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New York

UFT lawsuit pushes back on education department redactions

A page from a batch of Department of Education emails released in June was almost completely redacted when it was released in response to a Freedom of Information Law request. The UFT is suing over the scope of the department's redactions. The city teachers union wants the Department of Education to justify withholding large swaths of information in emails it released to the union earlier this year. The UFT announced today that it is filing a lawsuit charging that the department redacted more than it should have when it fulfilled a union request for internal emails earlier this year. The emails were the target of a May 2010 Freedom of Information Law request by the UFT. The union wanted to see the communication exchanged between top department officials and charter school supporters in late 2009 and early 2010, a period when legislators were under pressure to lift the cap on the number of charter schools in the state. The department did not quickly release the emails, saying that the request was too broad when it deferred the request each month. In April, two years after first asking for the emails, the union filed suit over the delay, and shortly after that, the department started releasing the emails in sections. The emails shed some light on the department's internal communications and showed that then-Chancellor Joel Klein kept close tabs on legislative advocacy around charter schools. But to a significant extent, they revealed nothing. "The latest internal Department of Education emails to come to light are mostly dark: The 228 pages released today contain large swaths of blacked-out text," we wrote in June, when the city released hundreds of messages from December 2009.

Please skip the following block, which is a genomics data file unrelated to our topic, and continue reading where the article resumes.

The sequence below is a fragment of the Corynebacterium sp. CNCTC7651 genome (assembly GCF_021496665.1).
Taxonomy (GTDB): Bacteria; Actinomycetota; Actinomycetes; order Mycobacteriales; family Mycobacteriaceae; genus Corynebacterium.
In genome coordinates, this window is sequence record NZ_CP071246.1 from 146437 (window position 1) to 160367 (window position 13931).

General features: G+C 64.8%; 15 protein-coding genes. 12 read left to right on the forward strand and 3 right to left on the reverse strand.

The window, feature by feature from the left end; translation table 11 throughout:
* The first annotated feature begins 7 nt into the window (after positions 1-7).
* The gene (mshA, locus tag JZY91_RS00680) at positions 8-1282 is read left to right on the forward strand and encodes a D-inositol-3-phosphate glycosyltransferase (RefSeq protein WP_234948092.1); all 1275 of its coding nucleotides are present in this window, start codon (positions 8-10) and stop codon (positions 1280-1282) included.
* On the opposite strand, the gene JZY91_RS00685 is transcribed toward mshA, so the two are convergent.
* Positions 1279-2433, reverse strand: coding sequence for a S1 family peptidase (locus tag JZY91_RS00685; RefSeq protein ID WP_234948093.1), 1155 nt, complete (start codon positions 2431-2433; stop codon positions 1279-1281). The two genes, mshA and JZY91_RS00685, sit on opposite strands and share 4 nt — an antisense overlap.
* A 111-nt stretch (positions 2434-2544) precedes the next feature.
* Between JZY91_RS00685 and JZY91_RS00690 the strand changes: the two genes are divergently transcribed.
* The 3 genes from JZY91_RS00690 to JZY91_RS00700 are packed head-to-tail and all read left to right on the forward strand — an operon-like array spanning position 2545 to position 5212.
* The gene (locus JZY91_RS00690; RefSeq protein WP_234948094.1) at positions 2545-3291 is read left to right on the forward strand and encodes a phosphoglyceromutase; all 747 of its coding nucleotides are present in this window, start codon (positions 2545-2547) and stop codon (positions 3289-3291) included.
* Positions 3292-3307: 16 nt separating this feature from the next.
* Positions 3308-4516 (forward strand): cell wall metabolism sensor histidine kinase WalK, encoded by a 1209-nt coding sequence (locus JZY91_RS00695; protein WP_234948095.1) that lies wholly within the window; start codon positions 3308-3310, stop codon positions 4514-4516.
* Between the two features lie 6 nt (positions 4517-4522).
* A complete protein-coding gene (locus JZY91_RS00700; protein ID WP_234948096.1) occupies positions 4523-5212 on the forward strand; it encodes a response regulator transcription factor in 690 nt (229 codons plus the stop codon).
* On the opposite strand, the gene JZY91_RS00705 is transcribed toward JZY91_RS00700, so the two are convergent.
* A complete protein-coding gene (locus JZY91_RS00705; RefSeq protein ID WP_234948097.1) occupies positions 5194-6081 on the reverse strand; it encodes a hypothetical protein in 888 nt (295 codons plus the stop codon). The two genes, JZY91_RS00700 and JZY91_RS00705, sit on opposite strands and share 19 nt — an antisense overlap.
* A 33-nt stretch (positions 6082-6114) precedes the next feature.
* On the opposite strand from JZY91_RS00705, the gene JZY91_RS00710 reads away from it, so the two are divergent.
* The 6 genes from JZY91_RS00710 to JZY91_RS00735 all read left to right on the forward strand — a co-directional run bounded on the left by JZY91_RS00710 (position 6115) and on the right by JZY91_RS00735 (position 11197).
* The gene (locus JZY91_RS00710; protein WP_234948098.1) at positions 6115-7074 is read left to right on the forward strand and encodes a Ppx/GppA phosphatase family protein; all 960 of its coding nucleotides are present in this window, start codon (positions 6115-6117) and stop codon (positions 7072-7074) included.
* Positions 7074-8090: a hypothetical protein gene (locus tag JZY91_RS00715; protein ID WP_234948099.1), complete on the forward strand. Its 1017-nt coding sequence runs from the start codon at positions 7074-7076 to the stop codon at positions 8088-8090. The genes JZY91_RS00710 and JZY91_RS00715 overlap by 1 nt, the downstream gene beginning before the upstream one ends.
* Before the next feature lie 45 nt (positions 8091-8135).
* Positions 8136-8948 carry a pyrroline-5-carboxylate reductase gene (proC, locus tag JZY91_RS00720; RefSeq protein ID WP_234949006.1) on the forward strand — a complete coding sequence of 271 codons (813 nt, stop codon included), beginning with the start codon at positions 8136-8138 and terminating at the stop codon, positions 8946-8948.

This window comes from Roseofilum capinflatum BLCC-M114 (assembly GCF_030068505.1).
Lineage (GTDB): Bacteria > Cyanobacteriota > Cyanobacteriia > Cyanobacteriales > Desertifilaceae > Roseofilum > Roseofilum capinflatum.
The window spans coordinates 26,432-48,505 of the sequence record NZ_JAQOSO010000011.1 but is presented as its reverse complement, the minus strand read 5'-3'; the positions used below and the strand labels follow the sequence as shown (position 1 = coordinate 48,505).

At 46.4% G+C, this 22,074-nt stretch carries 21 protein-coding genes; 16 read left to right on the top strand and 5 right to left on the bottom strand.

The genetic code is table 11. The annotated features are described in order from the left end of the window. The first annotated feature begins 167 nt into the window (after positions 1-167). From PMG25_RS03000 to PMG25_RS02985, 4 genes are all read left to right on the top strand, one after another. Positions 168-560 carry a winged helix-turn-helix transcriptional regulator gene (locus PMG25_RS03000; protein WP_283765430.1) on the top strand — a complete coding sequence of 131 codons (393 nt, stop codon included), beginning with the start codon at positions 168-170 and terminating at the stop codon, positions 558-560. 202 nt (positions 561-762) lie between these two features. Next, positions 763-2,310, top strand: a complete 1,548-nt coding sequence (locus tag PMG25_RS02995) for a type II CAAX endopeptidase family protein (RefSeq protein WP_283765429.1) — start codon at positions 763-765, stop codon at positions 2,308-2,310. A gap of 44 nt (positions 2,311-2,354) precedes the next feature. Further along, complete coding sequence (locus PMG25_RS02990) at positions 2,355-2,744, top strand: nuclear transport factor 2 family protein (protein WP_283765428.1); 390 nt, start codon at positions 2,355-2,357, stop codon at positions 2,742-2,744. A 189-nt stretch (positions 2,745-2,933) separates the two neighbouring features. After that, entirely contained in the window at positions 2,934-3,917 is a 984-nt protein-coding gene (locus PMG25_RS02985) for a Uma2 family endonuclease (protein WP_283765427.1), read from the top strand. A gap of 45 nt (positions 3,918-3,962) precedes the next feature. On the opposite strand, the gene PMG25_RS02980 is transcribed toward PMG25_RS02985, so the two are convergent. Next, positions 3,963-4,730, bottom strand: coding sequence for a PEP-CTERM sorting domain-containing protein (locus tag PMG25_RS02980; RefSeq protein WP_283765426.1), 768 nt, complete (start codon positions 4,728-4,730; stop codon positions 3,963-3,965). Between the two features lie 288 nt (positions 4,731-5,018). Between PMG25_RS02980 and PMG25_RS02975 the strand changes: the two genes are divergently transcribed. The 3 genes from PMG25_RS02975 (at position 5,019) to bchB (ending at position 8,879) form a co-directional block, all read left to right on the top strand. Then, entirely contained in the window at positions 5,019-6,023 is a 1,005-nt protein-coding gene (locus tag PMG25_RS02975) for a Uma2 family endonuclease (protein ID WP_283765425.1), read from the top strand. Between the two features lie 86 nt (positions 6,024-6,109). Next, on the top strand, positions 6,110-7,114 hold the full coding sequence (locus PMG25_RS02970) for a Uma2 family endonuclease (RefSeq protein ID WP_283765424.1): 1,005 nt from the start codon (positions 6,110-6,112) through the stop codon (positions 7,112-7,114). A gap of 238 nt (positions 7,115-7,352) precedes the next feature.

New York

The missing SCI reports are notable for what they don't include

PHOTO: Nicholas GarciaThe receptionist at the office of the Special Commissioner of Investigations, Richard Condon. Condon's staff takes up more than an entire floor at its financial district building. I just picked up the 600 pages of reports on wrongdoing and misconduct by city school employees that got sent to Chancellor Joel Klein in 2007 and 2008, but never surfaced publicly. The Post highlighted some of the contents: a Stuyvesant librarian's unauthorized field trips to a Quiz Bowl, a substitute teacher who showed students a movie in which he appeared with a semi-naked woman. But the biggest story is what is not in this file: Any investigations into top or even mid-level Department of Education officials, or any evidence of educators fudging student performance data to make their school look better. The absence is matched by a similar drought among those investigations that have been publicized. The development suggests one of two conclusions. On one hand, the new reports could disprove critics' concerns that growing pressure to produce higher test scores and graduate more students has led some educators to cheat. They could also squash the speculation that the Special Commissioner of Investigations, Richard Condon, somehow managed to cover up looks into higher-profile targets. On the other hand, the cynical conclusion is that high-level misbehavior and cheating are happening with little intervention from an office whose purpose is to investigate schools for misconduct.